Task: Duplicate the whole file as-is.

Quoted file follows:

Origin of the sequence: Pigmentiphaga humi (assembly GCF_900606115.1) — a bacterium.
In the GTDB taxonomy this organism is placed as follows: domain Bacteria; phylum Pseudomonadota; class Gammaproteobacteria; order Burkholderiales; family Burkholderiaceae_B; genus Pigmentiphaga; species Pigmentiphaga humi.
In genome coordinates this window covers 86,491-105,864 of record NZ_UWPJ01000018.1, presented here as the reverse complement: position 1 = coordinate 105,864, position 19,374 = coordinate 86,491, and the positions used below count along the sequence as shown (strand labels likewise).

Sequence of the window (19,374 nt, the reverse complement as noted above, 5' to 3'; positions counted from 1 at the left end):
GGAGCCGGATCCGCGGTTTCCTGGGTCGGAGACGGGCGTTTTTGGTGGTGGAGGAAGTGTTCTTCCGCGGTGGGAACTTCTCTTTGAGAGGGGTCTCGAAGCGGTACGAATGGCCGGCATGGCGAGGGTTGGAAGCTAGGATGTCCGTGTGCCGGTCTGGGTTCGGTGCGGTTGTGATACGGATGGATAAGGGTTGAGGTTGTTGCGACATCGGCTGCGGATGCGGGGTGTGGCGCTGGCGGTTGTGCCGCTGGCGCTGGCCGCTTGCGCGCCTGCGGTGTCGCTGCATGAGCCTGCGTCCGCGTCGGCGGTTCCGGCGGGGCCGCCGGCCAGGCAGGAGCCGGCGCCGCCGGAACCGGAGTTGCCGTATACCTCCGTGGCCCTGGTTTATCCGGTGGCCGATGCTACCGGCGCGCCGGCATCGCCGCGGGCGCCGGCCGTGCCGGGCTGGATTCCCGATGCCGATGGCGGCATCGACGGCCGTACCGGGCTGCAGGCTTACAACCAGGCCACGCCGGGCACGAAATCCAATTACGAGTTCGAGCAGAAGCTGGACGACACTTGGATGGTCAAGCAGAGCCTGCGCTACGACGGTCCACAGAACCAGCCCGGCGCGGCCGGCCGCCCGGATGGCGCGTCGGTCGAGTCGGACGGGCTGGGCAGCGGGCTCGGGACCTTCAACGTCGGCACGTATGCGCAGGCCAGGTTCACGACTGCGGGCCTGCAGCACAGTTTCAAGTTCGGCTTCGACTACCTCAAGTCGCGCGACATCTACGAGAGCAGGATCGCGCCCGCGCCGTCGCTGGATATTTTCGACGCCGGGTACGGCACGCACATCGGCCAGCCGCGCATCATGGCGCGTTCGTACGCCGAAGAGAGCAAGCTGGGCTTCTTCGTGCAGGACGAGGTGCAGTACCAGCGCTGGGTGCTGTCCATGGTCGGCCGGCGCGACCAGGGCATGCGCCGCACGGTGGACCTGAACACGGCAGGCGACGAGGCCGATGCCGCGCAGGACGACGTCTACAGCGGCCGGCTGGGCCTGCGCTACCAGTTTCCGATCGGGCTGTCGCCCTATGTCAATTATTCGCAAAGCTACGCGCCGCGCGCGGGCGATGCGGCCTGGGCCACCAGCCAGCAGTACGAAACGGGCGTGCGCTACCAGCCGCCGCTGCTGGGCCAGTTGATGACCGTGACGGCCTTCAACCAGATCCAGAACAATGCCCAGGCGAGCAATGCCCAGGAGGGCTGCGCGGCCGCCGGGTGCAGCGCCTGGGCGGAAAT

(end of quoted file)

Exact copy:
Origin of the sequence: Pigmentiphaga humi (assembly GCF_900606115.1) — a bacterium.
In the GTDB taxonomy this organism is placed as follows: domain Bacteria; phylum Pseudomonadota; class Gammaproteobacteria; order Burkholderiales; family Burkholderiaceae_B; genus Pigmentiphaga; species Pigmentiphaga humi.
In genome coordinates this window covers 86,491-105,864 of record NZ_UWPJ01000018.1, presented here as the reverse complement: position 1 = coordinate 105,864, position 19,374 = coordinate 86,491, and the positions used below count along the sequence as shown (strand labels likewise).

Sequence of the window (19,374 nt, the reverse complement as noted above, 5' to 3'; positions counted from 1 at the left end):
GGAGCCGGATCCGCGGTTTCCTGGGTCGGAGACGGGCGTTTTTGGTGGTGGAGGAAGTGTTCTTCCGCGGTGGGAACTTCTCTTTGAGAGGGGTCTCGAAGCGGTACGAATGGCCGGCATGGCGAGGGTTGGAAGCTAGGATGTCCGTGTGCCGGTCTGGGTTCGGTGCGGTTGTGATACGGATGGATAAGGGTTGAGGTTGTTGCGACATCGGCTGCGGATGCGGGGTGTGGCGCTGGCGGTTGTGCCGCTGGCGCTGGCCGCTTGCGCGCCTGCGGTGTCGCTGCATGAGCCTGCGTCCGCGTCGGCGGTTCCGGCGGGGCCGCCGGCCAGGCAGGAGCCGGCGCCGCCGGAACCGGAGTTGCCGTATACCTCCGTGGCCCTGGTTTATCCGGTGGCCGATGCTACCGGCGCGCCGGCATCGCCGCGGGCGCCGGCCGTGCCGGGCTGGATTCCCGATGCCGATGGCGGCATCGACGGCCGTACCGGGCTGCAGGCTTACAACCAGGCCACGCCGGGCACGAAATCCAATTACGAGTTCGAGCAGAAGCTGGACGACACTTGGATGGTCAAGCAGAGCCTGCGCTACGACGGTCCACAGAACCAGCCCGGCGCGGCCGGCCGCCCGGATGGCGCGTCGGTCGAGTCGGACGGGCTGGGCAGCGGGCTCGGGACCTTCAACGTCGGCACGTATGCGCAGGCCAGGTTCACGACTGCGGGCCTGCAGCACAGTTTCAAGTTCGGCTTCGACTACCTCAAGTCGCGCGACATCTACGAGAGCAGGATCGCGCCCGCGCCGTCGCTGGATATTTTCGACGCCGGGTACGGCACGCACATCGGCCAGCCGCGCATCATGGCGCGTTCGTACGCCGAAGAGAGCAAGCTGGGCTTCTTCGTGCAGGACGAGGTGCAGTACCAGCGCTGGGTGCTGTCCATGGTCGGCCGGCGCGACCAGGGCATGCGCCGCACGGTGGACCTGAACACGGCAGGCGACGAGGCCGATGCCGCGCAGGACGACGTCTACAGCGGCCGGCTGGGCCTGCGCTACCAGTTTCCGATCGGGCTGTCGCCCTATGTCAATTATTCGCAAAGCTACGCGCCGCGCGCGGGCGATGCGGCCTGGGCCACCAGCCAGCAGTACGAAACGGGCGTGCGCTACCAGCCGCCGCTGCTGGGCCAGTTGATGACCGTGACGGCCTTCAACCAGATCCAGAACAATGCCCAGGCGAGCAATGCCCAGGAGGGCTGCGCGGCCGCCGGGTGCAGCGCCTGGGCGGAAAT